Welcome! Read the latest issue of PROGRESS, featuring civics programs in Virginia. Read PROGRESS

The Love of Parents

by Meimei Liu

The cold air stretched from night to day. It has rained for many hours. Gradually, the rain changed to snow. The snow slowly covered the houses and cars. Finally, the world outside was blanketed in white. Inside, a house is decorated with red paper scrolls, red lanterns, and calligraphy. A family gathered together, making dumplings. The children stirred the flour to make the dough, while the adults wrapped the fillings in the rolled out dough with a light twist. The fragrance of ginger, garlic, chives, and minced meat covered the house.

Suddenly, I woke up. Chinese New Year was approaching; I had been dreaming of this scene several times. I told myself, ‘You are not one of the members of that house; You are in the USA now.’

I haven’t spent Chinese New Year with my parents for seventeen years. Seventeen years is long enough to make a person from middle age to old age, from a father to be a grandfather, from a worker to be a retired person. Seventeen years is also long enough to make one person from a teenager to a mother of two children, from a student to a working person.

Since the pandemic began, the outlook for international travel is grim. I haven’t gone back to my hometown for three years. Last year, I moved to the USA because of my husband’s work. The physical distance between my parents and I got further and further away. I am the one always absent at Chinese New Year. Going back to my hometown has become a luxury that neither time nor money can buy.

When I was nineteen, I didn’t want to spend all of my life in a small town in China. I wanted to see the world outside, I wanted to learn a new foreign language, and I wanted to meet different people who came from diverse backgrounds. So I decided to go abroad to satisfy my curiosity. I couldn’t forget my parents’ expressions after I told them my idea. There was a great weight in their faces, but the shock and hesitation lifted almost instantly. My father held my hands. ‘Do what you want, we are not familiar with the outside world, but we support you.’ Then, with their support, I quit my university in China and began a new life in Japan. I enjoyed the years living in Japan. I went to a new university. I found a suitable job, met my husband. We had two kids.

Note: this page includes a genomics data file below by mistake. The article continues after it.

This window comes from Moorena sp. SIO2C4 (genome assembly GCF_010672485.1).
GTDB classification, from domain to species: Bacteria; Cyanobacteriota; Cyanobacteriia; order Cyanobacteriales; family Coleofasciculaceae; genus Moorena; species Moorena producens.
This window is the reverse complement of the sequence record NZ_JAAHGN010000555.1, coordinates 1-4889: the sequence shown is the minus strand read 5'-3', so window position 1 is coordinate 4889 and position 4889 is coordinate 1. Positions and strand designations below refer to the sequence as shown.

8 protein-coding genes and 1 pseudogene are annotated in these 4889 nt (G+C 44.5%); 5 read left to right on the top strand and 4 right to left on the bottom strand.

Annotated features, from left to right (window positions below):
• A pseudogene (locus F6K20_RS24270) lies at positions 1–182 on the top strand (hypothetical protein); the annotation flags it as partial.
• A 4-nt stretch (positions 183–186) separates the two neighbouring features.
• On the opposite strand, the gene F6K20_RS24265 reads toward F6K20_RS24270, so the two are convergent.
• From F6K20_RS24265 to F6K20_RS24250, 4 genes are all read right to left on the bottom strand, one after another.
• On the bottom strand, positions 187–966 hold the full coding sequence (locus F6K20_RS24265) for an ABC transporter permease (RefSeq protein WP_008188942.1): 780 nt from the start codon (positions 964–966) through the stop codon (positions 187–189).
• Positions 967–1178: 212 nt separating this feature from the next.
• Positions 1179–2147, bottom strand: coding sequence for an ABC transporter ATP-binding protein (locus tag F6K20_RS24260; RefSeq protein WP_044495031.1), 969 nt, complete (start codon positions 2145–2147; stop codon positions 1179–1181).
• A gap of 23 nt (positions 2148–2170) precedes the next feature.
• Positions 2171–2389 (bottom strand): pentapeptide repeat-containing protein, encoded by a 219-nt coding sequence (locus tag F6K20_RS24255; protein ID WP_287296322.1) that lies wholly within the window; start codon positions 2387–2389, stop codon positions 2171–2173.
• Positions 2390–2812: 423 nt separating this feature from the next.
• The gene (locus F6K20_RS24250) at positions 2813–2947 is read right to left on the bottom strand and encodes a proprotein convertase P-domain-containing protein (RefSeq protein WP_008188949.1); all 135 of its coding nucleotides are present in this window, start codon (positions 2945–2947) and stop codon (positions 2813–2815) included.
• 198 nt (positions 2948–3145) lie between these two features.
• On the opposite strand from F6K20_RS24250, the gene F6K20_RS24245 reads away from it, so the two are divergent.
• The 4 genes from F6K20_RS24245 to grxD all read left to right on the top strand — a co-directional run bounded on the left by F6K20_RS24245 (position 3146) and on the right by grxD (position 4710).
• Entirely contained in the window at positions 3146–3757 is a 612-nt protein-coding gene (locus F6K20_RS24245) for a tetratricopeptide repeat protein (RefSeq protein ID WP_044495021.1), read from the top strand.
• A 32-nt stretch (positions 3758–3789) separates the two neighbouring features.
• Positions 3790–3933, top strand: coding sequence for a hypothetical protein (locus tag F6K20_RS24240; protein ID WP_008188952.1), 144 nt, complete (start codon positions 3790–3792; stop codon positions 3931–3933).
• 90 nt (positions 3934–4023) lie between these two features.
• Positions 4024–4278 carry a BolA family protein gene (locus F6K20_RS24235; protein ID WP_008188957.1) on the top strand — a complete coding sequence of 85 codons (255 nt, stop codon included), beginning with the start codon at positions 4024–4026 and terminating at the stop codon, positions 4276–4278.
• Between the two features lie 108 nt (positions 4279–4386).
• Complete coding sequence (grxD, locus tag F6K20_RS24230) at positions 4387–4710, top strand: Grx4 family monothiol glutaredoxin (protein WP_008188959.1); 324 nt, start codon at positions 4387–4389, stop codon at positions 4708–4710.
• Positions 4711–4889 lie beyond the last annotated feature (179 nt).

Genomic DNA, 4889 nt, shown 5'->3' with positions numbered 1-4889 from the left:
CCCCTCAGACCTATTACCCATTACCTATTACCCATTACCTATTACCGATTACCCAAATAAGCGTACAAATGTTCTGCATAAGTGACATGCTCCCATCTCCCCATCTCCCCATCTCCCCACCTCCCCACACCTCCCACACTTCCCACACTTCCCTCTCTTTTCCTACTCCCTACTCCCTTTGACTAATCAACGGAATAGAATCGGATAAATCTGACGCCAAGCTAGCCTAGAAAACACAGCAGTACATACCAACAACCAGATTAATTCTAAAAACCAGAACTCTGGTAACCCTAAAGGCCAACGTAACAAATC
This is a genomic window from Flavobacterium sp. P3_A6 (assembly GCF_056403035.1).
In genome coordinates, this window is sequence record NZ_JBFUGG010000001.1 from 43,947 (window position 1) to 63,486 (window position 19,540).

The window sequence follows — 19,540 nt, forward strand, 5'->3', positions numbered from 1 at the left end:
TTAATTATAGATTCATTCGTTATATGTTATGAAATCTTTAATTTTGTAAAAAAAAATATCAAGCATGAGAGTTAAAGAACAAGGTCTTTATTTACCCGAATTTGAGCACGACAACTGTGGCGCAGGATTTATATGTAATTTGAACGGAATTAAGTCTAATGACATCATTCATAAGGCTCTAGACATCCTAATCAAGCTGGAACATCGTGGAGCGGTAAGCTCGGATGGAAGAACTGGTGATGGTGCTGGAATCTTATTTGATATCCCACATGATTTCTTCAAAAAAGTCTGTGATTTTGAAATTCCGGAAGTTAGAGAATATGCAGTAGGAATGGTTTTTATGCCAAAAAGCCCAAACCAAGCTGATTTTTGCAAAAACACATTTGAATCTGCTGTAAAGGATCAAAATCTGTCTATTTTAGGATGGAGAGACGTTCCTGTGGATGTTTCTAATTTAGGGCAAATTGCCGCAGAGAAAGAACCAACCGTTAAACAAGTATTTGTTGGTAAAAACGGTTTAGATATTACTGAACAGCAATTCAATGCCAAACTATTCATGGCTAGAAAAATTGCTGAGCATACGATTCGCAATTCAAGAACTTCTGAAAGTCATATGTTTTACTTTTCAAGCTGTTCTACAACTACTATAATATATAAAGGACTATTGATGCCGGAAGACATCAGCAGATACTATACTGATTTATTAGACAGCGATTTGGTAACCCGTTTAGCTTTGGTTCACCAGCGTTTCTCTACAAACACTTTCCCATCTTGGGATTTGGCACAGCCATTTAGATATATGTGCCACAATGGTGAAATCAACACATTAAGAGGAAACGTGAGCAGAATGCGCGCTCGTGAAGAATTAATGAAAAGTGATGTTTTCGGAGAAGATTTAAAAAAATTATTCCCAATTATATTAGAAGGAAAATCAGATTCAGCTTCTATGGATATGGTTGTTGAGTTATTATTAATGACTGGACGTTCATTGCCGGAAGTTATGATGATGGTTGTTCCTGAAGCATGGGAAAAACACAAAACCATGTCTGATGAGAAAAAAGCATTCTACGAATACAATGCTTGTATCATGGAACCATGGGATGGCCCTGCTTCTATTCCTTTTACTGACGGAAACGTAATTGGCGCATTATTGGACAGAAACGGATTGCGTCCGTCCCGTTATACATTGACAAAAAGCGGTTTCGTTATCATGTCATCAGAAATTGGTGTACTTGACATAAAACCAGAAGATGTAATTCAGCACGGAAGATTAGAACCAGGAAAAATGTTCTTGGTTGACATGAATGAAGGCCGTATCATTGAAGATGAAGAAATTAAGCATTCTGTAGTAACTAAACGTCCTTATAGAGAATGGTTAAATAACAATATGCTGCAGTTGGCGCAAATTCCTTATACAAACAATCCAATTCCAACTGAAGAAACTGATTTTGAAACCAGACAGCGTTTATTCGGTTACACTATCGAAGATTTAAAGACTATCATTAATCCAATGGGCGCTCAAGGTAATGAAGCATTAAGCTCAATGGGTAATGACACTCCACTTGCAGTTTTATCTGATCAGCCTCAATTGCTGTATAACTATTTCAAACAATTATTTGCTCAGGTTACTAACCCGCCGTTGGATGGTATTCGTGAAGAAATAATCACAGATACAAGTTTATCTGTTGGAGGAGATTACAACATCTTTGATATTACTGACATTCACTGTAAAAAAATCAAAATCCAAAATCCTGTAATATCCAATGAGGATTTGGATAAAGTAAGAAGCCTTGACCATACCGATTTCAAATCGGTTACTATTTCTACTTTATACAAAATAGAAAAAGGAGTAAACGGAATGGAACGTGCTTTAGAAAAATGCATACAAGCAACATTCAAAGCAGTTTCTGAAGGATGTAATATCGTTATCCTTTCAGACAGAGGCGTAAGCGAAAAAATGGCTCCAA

But at the same time, the time I spent with my parents became shorter and shorter. I never imagined that I would only see them once a year for a short week. I had many reasons that I didn’t go back home. My job was busy; I was traveling a lot for work. My kids were young. Yes, all of these reasons were excuses. I was so selfish. I had forgotten the days my parents called me every night when I was lonely and scared, in Japan; I had forgotten they encouraged me a lot when I failed job interviews. I had forgotten how they used up their severance pay to support my life in Japan, and supported my dream.

I didn’t know a love like this until I became a mother. Being a mother, I always think about their best interest. Being a mother taught me that there isn’t anything that I am not capable of doing to help my children. My relationship with my daughters is such a blessing. I am sure my parents felt the same way toward me. They supported my dream instead of persuading me to stay with them. Someone once said, you have to find your own rainbow. There is no gold at the end of someone else’s rainbow. Will I be able to let go when my children grow up?